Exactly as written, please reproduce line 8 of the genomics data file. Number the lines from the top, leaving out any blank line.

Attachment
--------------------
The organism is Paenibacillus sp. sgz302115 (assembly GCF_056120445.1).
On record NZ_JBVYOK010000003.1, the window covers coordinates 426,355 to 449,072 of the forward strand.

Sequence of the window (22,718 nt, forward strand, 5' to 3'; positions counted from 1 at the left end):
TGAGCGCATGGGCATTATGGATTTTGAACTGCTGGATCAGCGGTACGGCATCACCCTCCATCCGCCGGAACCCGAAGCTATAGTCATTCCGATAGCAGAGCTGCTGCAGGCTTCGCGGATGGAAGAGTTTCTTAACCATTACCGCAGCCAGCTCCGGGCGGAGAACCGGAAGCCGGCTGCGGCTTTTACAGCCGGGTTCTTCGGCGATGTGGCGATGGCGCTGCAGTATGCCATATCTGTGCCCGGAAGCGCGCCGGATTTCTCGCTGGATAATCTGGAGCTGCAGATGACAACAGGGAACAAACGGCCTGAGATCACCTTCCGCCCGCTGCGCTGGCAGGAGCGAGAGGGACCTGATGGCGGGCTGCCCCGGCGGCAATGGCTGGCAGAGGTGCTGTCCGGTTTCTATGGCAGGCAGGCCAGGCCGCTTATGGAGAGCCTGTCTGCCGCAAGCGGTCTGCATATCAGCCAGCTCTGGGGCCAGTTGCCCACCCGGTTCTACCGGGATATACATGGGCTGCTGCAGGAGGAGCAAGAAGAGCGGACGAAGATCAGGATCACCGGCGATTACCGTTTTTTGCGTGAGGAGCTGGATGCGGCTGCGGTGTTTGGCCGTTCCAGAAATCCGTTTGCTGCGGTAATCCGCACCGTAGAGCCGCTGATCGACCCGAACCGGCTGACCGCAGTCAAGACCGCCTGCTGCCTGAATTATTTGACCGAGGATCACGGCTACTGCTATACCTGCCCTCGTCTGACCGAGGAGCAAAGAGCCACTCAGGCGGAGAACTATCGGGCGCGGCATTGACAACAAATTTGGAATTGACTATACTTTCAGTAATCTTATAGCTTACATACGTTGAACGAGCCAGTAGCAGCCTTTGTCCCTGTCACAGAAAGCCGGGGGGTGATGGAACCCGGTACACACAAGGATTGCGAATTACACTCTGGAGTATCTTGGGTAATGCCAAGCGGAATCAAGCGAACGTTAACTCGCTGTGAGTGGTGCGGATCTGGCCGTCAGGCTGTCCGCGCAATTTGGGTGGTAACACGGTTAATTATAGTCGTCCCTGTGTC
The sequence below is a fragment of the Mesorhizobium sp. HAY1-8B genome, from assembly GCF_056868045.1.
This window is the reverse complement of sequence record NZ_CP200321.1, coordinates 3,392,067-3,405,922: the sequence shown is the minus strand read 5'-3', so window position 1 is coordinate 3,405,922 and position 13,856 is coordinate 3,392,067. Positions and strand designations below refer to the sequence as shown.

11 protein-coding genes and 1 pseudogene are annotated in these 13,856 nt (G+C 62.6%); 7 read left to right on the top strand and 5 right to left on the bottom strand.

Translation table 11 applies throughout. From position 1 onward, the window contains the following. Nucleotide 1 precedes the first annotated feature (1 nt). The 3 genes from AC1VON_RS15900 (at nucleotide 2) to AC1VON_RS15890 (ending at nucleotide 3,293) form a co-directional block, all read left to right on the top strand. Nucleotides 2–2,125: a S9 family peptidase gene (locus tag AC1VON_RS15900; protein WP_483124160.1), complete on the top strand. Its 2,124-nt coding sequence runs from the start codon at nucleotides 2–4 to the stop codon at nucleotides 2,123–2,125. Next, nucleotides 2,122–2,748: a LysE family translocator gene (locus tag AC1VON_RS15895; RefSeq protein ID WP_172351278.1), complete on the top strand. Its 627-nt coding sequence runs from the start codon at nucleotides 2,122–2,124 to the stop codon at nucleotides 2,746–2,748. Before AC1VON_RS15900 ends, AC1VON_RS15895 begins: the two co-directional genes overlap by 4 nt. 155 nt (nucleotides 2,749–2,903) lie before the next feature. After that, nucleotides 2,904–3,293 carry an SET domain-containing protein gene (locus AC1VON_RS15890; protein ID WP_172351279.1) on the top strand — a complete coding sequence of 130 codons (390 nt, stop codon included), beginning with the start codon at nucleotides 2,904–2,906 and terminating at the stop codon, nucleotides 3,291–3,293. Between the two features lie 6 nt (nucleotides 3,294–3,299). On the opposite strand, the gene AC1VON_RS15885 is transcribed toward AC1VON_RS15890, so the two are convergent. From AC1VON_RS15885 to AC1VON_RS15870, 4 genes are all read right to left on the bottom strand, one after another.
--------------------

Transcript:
Translation table 11 applies throughout. From position 1 onward, the window contains the following. Nucleotide 1 precedes the first annotated feature (1 nt). The 3 genes from AC1VON_RS15900 (at nucleotide 2) to AC1VON_RS15890 (ending at nucleotide 3,293) form a co-directional block, all read left to right on the top strand. Nucleotides 2–2,125: a S9 family peptidase gene (locus tag AC1VON_RS15900; protein WP_483124160.1), complete on the top strand. Its 2,124-nt coding sequence runs from the start codon at nucleotides 2–4 to the stop codon at nucleotides 2,123–2,125. Next, nucleotides 2,122–2,748: a LysE family translocator gene (locus tag AC1VON_RS15895; RefSeq protein ID WP_172351278.1), complete on the top strand. Its 627-nt coding sequence runs from the start codon at nucleotides 2,122–2,124 to the stop codon at nucleotides 2,746–2,748. Before AC1VON_RS15900 ends, AC1VON_RS15895 begins: the two co-directional genes overlap by 4 nt. 155 nt (nucleotides 2,749–2,903) lie before the next feature. After that, nucleotides 2,904–3,293 carry an SET domain-containing protein gene (locus AC1VON_RS15890; protein ID WP_172351279.1) on the top strand — a complete coding sequence of 130 codons (390 nt, stop codon included), beginning with the start codon at nucleotides 2,904–2,906 and terminating at the stop codon, nucleotides 3,291–3,293. Between the two features lie 6 nt (nucleotides 3,294–3,299). On the opposite strand, the gene AC1VON_RS15885 is transcribed toward AC1VON_RS15890, so the two are convergent. From AC1VON_RS15885 to AC1VON_RS15870, 4 genes are all read right to left on the bottom strand, one after another.